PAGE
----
The Phoenix Suns lost yet another heart-breaker Monday night against the San Antonio Spurs. Just when you think this team is close, they can’t quite seem to get over the hump.
You know it is a tough night when you have to Google the two guys who lit up the Phoenix Suns. Derrick White and Bryn Forbes shot a combined 12 for 16 (75%) from behind the arc for the San Antonio Spurs. Although the Suns had a chance late to win it, Devin Booker‘s desperation 3 fell off the mark and the Suns racked up their 7th possession loss of the season.
If you’re counting, and unfortunately it is hard not to, this makes the second one-possession loss to the Spurs in as many games. And if you’re into math, that makes 28% of all their losses on the year being by 3 points or less.
The Suns almost did what so many teams have done to them: come back from a 20-point deficit and steal a win. Even after a Ricky Rubio missed free throw that would have tied it, the Suns had the ball with 5.6 seconds left, down two.
Everyone in the building knew who was going to take the final shot, and everyone was right.
Devin Booker caught the ball and with two guys swarming him, quickly rose up from 34 feet fading to his right with three seconds left on the clock.
It did not go in.
I can’t imagine that was the play Monty Williams drew up, and I’m sure Devin Booker would like to have it back to make a few dribbles toward the basket, but I like the aggressiveness.
Monty Williams said after the game that the plan was to go for 3 and the win because the guys were gassed (Booker played the entire second half) and with Kelly Oubre fouled out, he didn’t like their chances in overtime. I agree and like that mentality, but that last shot was not what the Phoenix Suns were looking for.
Booker said after the game he wanted to leave enough time for an offensive rebound put-back, which is smart and all, but that can’t come at the expense of a poor 3-pointer, which is exactly what happened.
It is hard be mad at Devin Booker, though. The (oh my God, please be an) All Star nearly single-handedly willed his team to a dramatic comeback in the second half, scoring 22 out of his 37 points in the third quarter alone.
At this point, Monty Williams had a choice sit him for the start of the fourth quarter, as is the customary rotation, or ride his hot hand. He chose the latter, partly at Booker’s behest. It proved to be the right more, unless you think tired legs played into that last shot.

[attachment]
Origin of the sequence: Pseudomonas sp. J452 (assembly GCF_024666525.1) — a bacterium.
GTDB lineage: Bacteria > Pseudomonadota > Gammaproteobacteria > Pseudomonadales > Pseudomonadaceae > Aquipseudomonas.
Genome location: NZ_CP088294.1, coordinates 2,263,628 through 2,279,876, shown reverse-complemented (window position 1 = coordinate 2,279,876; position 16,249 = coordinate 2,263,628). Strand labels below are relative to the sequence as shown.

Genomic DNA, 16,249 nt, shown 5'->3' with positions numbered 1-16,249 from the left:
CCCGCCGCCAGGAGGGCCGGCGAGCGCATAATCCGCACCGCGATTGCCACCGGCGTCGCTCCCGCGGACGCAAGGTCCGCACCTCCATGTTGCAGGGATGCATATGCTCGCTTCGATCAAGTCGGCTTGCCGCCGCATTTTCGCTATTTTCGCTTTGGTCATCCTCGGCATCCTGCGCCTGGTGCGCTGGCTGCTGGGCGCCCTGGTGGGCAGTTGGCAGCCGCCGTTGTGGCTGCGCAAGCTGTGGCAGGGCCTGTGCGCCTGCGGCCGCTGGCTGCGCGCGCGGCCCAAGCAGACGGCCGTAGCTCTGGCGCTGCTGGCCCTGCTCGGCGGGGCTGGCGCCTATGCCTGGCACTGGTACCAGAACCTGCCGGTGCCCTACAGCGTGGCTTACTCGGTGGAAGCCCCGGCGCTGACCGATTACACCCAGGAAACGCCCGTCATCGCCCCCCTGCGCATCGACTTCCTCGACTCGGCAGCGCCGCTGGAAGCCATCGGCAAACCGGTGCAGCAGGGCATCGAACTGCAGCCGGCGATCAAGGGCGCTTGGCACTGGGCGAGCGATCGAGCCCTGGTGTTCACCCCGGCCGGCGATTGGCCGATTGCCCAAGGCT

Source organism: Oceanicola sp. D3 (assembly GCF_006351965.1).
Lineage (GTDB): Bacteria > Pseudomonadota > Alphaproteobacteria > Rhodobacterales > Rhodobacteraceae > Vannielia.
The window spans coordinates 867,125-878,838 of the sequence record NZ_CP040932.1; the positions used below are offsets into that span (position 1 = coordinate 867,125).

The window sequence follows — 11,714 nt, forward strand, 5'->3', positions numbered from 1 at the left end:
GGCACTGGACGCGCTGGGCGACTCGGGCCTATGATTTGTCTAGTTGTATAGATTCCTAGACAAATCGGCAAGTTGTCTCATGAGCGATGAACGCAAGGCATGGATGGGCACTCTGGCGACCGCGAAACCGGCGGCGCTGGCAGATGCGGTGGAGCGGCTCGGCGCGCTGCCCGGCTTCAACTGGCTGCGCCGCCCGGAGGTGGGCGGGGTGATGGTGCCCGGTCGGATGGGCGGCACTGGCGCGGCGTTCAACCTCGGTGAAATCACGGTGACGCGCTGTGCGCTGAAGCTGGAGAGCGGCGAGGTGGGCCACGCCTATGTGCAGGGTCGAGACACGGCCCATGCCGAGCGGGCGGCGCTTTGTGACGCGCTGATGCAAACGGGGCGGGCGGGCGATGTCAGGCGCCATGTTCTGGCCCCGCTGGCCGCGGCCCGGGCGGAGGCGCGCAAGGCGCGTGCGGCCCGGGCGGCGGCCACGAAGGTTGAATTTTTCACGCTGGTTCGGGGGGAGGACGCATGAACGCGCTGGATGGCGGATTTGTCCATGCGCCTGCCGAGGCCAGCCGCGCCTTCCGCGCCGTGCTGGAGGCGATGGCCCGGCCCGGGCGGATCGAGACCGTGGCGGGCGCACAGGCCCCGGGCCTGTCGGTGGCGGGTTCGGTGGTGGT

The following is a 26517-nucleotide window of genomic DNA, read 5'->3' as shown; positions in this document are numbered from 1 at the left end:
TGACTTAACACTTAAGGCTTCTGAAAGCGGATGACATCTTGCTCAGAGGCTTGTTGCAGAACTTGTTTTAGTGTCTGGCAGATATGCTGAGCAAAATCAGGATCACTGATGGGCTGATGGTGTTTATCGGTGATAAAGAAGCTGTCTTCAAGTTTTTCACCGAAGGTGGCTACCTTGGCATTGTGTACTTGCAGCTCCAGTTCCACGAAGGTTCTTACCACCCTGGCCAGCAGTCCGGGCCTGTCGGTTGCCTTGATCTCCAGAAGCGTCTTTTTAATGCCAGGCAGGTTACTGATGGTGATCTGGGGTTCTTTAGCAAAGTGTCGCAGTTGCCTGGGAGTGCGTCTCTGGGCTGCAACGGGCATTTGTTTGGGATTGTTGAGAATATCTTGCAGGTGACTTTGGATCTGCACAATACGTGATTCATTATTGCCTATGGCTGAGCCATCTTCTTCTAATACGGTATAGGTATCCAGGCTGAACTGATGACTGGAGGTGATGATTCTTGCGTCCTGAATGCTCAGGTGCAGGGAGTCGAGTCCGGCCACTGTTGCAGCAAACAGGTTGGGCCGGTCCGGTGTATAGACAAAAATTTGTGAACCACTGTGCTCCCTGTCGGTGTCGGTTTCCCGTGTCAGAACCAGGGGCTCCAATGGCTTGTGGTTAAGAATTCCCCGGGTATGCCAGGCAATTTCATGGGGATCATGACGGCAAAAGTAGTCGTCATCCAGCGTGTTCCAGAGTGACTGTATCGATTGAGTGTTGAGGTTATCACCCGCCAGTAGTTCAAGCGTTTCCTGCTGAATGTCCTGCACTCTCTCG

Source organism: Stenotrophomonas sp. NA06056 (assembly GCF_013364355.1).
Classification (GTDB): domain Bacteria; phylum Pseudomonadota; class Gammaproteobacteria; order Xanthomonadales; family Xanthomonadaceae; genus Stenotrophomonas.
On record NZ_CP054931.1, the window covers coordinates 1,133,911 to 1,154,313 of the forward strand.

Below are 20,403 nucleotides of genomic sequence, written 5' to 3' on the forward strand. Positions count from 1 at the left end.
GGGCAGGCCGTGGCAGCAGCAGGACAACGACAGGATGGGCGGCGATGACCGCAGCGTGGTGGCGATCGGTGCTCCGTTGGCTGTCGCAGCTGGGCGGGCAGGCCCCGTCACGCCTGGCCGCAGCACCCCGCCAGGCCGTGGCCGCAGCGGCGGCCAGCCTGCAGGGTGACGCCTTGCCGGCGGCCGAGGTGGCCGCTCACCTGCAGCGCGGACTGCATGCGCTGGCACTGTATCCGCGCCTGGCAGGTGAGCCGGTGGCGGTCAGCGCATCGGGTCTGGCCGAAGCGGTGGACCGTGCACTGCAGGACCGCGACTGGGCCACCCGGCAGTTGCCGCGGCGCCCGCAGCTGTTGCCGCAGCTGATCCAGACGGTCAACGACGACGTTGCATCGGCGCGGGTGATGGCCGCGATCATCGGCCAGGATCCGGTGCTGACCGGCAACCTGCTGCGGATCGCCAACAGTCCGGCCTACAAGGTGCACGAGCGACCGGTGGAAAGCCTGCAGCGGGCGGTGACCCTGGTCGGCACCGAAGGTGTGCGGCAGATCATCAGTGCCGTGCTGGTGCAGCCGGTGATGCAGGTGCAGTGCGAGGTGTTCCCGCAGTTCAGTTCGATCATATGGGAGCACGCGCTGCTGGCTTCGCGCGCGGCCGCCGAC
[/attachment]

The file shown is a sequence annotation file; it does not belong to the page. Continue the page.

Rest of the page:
Aside from the final shot, it was another 25-point, double-double (he had 12 rebounds) for Deandre Ayton. This is in spite of the fact he reverted to the DA of old in the first quarter, relying on fadeaway jumpers instead of attacking the paint.
I know it seems like Suns fans are hard on Ayton, but when he shows signs of being such a dominant force, it is hard not to expect him to be that dominance night in and night out.
The bench was serviceable in their limited minutes. Aron Baynes and Cameron Johnson were both out for the Phoenix Suns hip soreness and a quad contusion respectively. Baynes’ hip soreness might explain why he has struggled over the last few weeks, but I’m sure he wouldn’t use that as an excuse.
Diallo played decent in his place, albeit in just nine minutes. He had six points and four rebounds, and although he missed a few chances to be a little more aggressive going for lob passes, stepped in and did well for the Suns overall.
In reality, though, the short bench forced Monty Williams to basically play just six guys for the majority of the night. Fatigue may have factored into this one, but there is only so much you can do when guys who probably don’t even have a Wikipedia page are on fire.
This Phoenix Suns team is so close, and yet so far away. This loss drops them to 18-25 and puts them further down in the pack jostling for the 8th spot in the West. They’ll get their chance for revenge against the Spurs Friday before meeting the fighting TJ Warrens and his Indiana Pacers Wednesday.
get these wins.